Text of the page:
[Space] Fwd: KML from G1 data

Erik Ebert eebert at gmail.com
Fri Jun 11 20:49:41 UTC 2010

More information from Ken, our club's GPS guru.

I suspect that the weird stairstep ascent and descent you can see in
the Google Earth plot of the data is caused by the filtering issue
that Ken describes for "high altitude and/or high dynamic flights".
That's a typical symptom.

My guess is that what is going on is when the GPS is in 'ground mode'
and it sees a large change in altitude it assumes it must be a
multipath artifact and tries to smooth it out.  But when the altitude
change exceeds some threshold or goes on for long enough it decides
the altitude change must have been real and it resets the baseline to
the new value.

  -- Erik

---------- Forwarded message ----------
From: Ken Biba <ken at bibafamily.com>
Date: Thu, Jun 10, 2010 at 10:09 AM
Subject: Re: [Space] KML from G1 data
To: Erik Ebert <eebert at gmail.com>

Love to help.

There are really two problems with GPS chipsets:

1.  Some have a legacy limitation on speed and altitude - and I
suspect the Garmin had that problem.   There are legacy restrictions
on GPS from the old days (now expired) so the these devices would not
work to build missle guidance systems.    Now, since most of these
devices are built in China anyway - that is a pretty silly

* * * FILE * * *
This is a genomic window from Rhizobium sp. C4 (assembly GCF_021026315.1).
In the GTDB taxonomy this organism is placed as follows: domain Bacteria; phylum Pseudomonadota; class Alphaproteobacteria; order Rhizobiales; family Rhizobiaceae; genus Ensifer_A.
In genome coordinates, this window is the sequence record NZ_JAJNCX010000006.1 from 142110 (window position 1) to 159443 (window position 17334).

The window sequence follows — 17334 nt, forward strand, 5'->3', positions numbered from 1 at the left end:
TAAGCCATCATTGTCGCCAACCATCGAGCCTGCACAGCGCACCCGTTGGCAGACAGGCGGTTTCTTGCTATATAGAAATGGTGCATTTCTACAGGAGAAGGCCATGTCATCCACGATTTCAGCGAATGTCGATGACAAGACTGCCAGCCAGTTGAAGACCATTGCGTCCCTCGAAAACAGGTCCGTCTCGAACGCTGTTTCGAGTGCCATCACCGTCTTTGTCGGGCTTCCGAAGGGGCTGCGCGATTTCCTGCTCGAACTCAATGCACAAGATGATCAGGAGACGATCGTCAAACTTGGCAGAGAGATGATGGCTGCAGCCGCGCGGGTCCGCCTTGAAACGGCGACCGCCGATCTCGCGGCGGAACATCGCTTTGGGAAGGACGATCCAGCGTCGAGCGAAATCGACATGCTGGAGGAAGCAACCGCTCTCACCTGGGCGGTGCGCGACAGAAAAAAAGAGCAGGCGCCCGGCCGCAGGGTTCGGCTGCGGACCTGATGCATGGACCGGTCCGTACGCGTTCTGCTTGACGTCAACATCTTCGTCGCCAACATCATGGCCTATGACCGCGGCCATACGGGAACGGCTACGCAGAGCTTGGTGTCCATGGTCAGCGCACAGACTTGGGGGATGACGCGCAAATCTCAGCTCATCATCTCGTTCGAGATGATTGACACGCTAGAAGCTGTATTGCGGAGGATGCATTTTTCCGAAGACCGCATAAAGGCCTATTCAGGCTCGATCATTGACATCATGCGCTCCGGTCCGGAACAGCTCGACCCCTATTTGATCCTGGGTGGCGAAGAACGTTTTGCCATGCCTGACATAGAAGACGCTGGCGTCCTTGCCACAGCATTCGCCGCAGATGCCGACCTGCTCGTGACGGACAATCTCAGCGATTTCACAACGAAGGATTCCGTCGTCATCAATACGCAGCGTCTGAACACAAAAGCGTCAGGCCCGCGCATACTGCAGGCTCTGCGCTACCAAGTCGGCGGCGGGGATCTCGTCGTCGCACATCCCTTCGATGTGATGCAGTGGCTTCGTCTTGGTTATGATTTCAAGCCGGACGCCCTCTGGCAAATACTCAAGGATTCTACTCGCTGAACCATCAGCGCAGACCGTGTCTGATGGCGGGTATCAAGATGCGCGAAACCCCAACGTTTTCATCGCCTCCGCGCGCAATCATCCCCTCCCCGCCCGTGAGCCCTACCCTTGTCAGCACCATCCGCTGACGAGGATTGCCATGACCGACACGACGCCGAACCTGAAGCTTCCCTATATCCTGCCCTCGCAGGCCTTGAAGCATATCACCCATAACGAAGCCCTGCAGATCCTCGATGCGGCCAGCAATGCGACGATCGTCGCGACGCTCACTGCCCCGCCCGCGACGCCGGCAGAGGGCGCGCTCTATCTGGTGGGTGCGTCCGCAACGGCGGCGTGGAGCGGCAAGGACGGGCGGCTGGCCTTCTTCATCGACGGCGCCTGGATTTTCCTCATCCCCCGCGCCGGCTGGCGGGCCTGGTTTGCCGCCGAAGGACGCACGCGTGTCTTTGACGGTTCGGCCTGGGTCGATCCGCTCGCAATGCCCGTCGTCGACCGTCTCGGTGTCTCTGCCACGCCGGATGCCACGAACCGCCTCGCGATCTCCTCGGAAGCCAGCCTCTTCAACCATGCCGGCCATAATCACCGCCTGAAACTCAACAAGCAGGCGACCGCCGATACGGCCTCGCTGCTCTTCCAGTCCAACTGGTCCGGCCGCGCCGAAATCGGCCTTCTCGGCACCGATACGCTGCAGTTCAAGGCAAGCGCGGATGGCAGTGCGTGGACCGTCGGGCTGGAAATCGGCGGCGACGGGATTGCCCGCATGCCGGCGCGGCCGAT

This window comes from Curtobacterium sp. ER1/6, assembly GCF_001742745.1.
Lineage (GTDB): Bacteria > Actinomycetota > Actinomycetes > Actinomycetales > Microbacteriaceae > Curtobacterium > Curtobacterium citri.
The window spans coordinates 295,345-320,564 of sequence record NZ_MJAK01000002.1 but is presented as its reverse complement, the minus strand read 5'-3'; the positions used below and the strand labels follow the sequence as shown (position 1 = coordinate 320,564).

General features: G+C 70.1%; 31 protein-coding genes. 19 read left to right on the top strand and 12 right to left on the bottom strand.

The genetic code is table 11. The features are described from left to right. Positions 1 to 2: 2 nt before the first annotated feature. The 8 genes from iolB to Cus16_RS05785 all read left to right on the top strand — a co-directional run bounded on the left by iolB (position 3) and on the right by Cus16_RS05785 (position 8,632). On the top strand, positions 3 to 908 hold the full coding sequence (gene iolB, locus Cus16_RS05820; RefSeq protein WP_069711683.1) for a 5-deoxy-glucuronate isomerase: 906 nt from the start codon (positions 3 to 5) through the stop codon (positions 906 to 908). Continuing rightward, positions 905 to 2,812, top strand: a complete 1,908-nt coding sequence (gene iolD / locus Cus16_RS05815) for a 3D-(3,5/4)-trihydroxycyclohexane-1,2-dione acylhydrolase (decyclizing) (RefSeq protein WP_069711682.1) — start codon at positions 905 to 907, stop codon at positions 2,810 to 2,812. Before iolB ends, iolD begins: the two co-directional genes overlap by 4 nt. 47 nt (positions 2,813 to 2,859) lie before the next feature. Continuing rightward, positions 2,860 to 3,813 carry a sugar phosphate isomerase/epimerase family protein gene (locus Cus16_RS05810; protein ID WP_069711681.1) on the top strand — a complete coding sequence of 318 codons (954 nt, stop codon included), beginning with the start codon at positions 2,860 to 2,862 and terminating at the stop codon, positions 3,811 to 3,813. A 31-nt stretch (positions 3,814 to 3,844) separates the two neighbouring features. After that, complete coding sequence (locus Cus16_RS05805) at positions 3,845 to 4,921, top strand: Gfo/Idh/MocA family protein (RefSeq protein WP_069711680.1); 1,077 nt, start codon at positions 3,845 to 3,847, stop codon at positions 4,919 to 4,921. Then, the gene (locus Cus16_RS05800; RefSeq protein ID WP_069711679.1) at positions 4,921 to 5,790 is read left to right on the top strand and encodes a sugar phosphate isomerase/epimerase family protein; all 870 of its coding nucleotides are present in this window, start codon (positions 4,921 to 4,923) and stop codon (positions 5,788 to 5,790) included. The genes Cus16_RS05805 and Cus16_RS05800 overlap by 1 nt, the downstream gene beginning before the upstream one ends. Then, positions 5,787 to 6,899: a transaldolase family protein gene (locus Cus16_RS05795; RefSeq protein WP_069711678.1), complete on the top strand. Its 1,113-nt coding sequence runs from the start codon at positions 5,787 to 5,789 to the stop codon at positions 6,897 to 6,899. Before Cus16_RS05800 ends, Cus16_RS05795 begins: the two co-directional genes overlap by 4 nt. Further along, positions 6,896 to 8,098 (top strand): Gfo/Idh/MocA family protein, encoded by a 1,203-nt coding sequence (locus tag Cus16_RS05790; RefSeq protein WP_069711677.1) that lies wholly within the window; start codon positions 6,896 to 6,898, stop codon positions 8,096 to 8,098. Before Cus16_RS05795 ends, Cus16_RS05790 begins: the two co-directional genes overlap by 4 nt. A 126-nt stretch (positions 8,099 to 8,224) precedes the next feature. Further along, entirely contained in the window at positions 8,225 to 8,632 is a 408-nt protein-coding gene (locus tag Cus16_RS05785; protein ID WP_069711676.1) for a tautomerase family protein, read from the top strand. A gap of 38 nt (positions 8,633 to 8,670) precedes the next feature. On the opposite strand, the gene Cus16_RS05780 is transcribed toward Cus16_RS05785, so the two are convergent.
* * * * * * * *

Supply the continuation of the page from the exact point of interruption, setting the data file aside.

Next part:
restriction.   And further, they were often incompetently implemented
... the restrictions were basically preventing a device from reporting
faster than the speed of sound AND above 60K'.     Sadly .. some folks
implemented OR rather than AND.   Confusion reigns.

2.  A second problem, and somewhat distinct - is the filtering used in
the GPS microprocessor.    All of these devices use some kind of
filtering to improve their performance in changing environments.
Most are optimized for the GPS reception environment in urban canyons
on the ground (car and foot navigation) and make assumptions when
filtering consistent with that model.  Some - have multiple filters
supporting different movement models - the uBlox and the Trimble are
in the latter camp.

I think Garmin no longer makes its own chipsets and uses SiRFStar
chipsets ... which would explain all of the above behaviour.

The only chipsets that really should be used on high altitude and/or
high dynamic flights are uBlox or Trimble Lassen.     Trimble is
chipset used in Big Red Bee GPS.   Both need to be correctly
programmed (in non NMEA mode) to use the right movement filter.
Actually - that was the problem I think you had - BigRedBee had a
manufacturing glitch and forgot to properly program the GPS chip.

Parrot is good ... so is GPSFlight ... frankly for their application,
I have 1W GPSFlight devices left over from the 100K project that
should work well.


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